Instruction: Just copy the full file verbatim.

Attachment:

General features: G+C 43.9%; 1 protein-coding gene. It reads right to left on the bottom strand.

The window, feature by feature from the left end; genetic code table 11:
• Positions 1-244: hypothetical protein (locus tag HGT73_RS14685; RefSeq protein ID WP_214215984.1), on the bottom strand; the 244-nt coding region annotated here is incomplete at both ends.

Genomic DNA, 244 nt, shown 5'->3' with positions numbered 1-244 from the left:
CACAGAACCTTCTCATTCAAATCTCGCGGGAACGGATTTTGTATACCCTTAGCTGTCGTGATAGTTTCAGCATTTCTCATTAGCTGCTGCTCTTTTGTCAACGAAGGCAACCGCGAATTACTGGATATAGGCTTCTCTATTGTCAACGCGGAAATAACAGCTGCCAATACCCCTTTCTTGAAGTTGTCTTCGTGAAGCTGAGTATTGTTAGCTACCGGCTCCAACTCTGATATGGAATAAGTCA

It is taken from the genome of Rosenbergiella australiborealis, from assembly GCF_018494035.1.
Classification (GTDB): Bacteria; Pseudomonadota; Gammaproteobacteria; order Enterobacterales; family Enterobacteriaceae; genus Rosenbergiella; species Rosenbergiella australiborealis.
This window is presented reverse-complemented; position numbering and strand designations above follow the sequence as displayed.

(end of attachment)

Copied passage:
General features: G+C 43.9%; 1 protein-coding gene. It reads right to left on the bottom strand.

The window, feature by feature from the left end; genetic code table 11:
• Positions 1-244: hypothetical protein (locus tag HGT73_RS14685; RefSeq protein ID WP_214215984.1), on the bottom strand; the 244-nt coding region annotated here is incomplete at both ends.

Genomic DNA, 244 nt, shown 5'->3' with positions numbered 1-244 from the left:
CACAGAACCTTCTCATTCAAATCTCGCGGGAACGGATTTTGTATACCCTTAGCTGTCGTGATAGTTTCAGCATTTCTCATTAGCTGCTGCTCTTTTGTCAACGAAGGCAACCGCGAATTACTGGATATAGGCTTCTCTATTGTCAACGCGGAAATAACAGCTGCCAATACCCCTTTCTTGAAGTTGTCTTCGTGAAGCTGAGTATTGTTAGCTACCGGCTCCAACTCTGATATGGAATAAGTCA

It is taken from the genome of Rosenbergiella australiborealis, from assembly GCF_018494035.1.
Classification (GTDB): Bacteria; Pseudomonadota; Gammaproteobacteria; order Enterobacterales; family Enterobacteriaceae; genus Rosenbergiella; species Rosenbergiella australiborealis.
This window is presented reverse-complemented; position numbering and strand designations above follow the sequence as displayed.